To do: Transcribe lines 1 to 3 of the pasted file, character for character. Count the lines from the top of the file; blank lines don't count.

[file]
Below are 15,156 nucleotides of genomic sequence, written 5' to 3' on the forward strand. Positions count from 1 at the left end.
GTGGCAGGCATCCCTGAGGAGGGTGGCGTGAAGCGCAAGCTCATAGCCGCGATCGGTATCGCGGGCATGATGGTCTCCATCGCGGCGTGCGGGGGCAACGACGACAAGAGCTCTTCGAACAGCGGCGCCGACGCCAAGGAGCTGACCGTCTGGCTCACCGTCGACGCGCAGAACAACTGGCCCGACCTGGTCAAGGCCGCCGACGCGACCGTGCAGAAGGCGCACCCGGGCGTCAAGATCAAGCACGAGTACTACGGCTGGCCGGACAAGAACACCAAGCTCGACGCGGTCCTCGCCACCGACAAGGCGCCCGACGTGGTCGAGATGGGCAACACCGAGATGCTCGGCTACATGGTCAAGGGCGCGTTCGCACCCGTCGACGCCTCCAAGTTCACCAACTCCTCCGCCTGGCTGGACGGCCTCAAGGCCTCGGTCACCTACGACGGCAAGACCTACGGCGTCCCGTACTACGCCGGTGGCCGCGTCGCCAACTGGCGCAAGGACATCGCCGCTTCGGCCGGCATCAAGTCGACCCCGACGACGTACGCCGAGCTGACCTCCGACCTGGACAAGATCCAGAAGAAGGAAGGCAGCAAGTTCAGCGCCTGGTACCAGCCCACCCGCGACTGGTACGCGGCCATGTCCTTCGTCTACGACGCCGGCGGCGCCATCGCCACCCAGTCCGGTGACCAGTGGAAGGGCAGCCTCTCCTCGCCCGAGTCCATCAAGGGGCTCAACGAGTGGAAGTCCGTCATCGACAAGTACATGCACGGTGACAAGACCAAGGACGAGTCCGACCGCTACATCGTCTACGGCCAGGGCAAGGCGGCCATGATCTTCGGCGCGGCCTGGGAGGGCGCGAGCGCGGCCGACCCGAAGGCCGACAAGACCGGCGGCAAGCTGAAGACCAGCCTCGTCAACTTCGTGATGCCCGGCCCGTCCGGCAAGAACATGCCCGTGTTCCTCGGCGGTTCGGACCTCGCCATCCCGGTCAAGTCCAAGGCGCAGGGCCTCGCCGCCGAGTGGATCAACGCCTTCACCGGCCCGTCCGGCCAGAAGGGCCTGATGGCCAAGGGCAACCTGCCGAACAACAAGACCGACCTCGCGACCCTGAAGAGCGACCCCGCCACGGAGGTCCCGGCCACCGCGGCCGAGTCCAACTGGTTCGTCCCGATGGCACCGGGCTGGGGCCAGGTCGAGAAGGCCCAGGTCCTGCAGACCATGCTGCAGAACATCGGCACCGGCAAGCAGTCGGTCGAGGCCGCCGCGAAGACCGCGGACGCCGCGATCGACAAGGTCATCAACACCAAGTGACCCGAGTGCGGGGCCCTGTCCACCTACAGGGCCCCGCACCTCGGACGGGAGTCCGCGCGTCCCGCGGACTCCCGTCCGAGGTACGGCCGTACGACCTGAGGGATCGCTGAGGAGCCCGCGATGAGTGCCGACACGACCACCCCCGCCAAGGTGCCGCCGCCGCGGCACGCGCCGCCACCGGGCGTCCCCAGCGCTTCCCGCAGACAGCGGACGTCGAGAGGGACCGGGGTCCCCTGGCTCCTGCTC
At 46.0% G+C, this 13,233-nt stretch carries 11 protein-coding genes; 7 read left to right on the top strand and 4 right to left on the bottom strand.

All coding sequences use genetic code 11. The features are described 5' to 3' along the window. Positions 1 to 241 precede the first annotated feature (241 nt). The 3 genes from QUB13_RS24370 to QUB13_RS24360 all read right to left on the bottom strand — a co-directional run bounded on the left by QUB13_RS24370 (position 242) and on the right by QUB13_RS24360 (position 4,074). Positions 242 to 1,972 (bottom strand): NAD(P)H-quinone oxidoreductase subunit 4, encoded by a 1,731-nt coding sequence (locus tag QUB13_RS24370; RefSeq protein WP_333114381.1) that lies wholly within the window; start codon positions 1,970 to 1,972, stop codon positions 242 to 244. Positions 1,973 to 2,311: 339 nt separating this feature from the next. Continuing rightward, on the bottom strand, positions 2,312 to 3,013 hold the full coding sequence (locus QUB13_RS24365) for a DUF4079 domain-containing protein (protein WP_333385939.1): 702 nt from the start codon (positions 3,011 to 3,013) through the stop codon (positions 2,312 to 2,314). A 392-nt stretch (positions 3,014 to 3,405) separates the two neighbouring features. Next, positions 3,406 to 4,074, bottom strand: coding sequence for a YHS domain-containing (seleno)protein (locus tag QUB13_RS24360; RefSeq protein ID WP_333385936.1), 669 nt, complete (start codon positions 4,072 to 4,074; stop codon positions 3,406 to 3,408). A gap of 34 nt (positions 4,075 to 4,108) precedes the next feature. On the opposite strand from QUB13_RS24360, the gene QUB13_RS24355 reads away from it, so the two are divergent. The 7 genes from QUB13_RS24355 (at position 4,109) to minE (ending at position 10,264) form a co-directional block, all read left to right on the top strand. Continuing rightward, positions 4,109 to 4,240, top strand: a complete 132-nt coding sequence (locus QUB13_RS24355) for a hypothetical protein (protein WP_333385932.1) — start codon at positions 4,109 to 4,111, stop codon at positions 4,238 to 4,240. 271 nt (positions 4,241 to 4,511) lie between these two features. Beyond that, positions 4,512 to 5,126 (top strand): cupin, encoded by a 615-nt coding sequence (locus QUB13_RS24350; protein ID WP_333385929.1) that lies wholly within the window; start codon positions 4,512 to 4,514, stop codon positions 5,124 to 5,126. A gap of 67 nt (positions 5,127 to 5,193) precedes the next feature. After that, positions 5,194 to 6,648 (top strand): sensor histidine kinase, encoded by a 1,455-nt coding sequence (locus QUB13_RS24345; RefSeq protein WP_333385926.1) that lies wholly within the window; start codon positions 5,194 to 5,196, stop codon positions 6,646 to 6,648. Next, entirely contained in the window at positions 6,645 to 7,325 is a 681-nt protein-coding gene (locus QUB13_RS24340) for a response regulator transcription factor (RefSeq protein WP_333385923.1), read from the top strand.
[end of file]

Below are 15,156 nucleotides of genomic sequence, written 5' to 3' on the forward strand. Positions count from 1 at the left end.
GTGGCAGGCATCCCTGAGGAGGGTGGCGTGAAGCGCAAGCTCATAGCCGCGATCGGTATCGCGGGCATGATGGTCTCCATCGCGGCGTGCGGGGGCAACGACGACAAGAGCTCTTCGAACAGCGGCGCCGACGCCAAGGAGCTGACCGTCTGGCTCACCGTCGACGCGCAGAACAACTGGCCCGACCTGGTCAAGGCCGCCGACGCGACCGTGCAGAAGGCGCACCCGGGCGTCAAGATCAAGCACGAGTACTACGGCTGGCCGGACAAGAACACCAAGCTCGACGCGGTCCTCGCCACCGACAAGGCGCCCGACGTGGTCGAGATGGGCAACACCGAGATGCTCGGCTACATGGTCAAGGGCGCGTTCGCACCCGTCGACGCCTCCAAGTTCACCAACTCCTCCGCCTGGCTGGACGGCCTCAAGGCCTCGGTCACCTACGACGGCAAGACCTACGGCGTCCCGTACTACGCCGGTGGCCGCGTCGCCAACTGGCGCAAGGACATCGCCGCTTCGGCCGGCATCAAGTCGACCCCGACGACGTACGCCGAGCTGACCTCCGACCTGGACAAGATCCAGAAGAAGGAAGGCAGCAAGTTCAGCGCCTGGTACCAGCCCACCCGCGACTGGTACGCGGCCATGTCCTTCGTCTACGACGCCGGCGGCGCCATCGCCACCCAGTCCGGTGACCAGTGGAAGGGCAGCCTCTCCTCGCCCGAGTCCATCAAGGGGCTCAACGAGTGGAAGTCCGTCATCGACAAGTACATGCACGGTGACAAGACCAAGGACGAGTCCGACCGCTACATCGTCTACGGCCAGGGCAAGGCGGCCATGATCTTCGGCGCGGCCTGGGAGGGCGCGAGCGCGGCCGACCCGAAGGCCGACAAGACCGGCGGCAAGCTGAAGACCAGCCTCGTCAACTTCGTGATGCCCGGCCCGTCCGGCAAGAACATGCCCGTGTTCCTCGGCGGTTCGGACCTCGCCATCCCGGTCAAGTCCAAGGCGCAGGGCCTCGCCGCCGAGTGGATCAACGCCTTCACCGGCCCGTCCGGCCAGAAGGGCCTGATGGCCAAGGGCAACCTGCCGAACAACAAGACCGACCTCGCGACCCTGAAGAGCGACCCCGCCACGGAGGTCCCGGCCACCGCGGCCGAGTCCAACTGGTTCGTCCCGATGGCACCGGGCTGGGGCCAGGTCGAGAAGGCCCAGGTCCTGCAGACCATGCTGCAGAACATCGGCACCGGCAAGCAGTCGGTCGAGGCCGCCGCGAAGACCGCGGACGCCGCGATCGACAAGGTCATCAACACCAAGTGACCCGAGTGCGGGGCCCTGTCCACCTACAGGGCCCCGCACCTCGGACGGGAGTCCGCGCGTCCCGCGGACTCCCGTCCGAGGTACGGCCGTACGACCTGAGGGATCGCTGAGGAGCCCGCGATGAGTGCCGACACGACCACCCCCGCCAAGGTGCCGCCGCCGCGGCACGCGCCGCCACCGGGCGTCCCCAGCGCTTCCCGCAGACAGCGGACGTCGAGAGGGACCGGGGTCCCCTGGCTCCTGCTC
At 46.0% G+C, this 13,233-nt stretch carries 11 protein-coding genes; 7 read left to right on the top strand and 4 right to left on the bottom strand.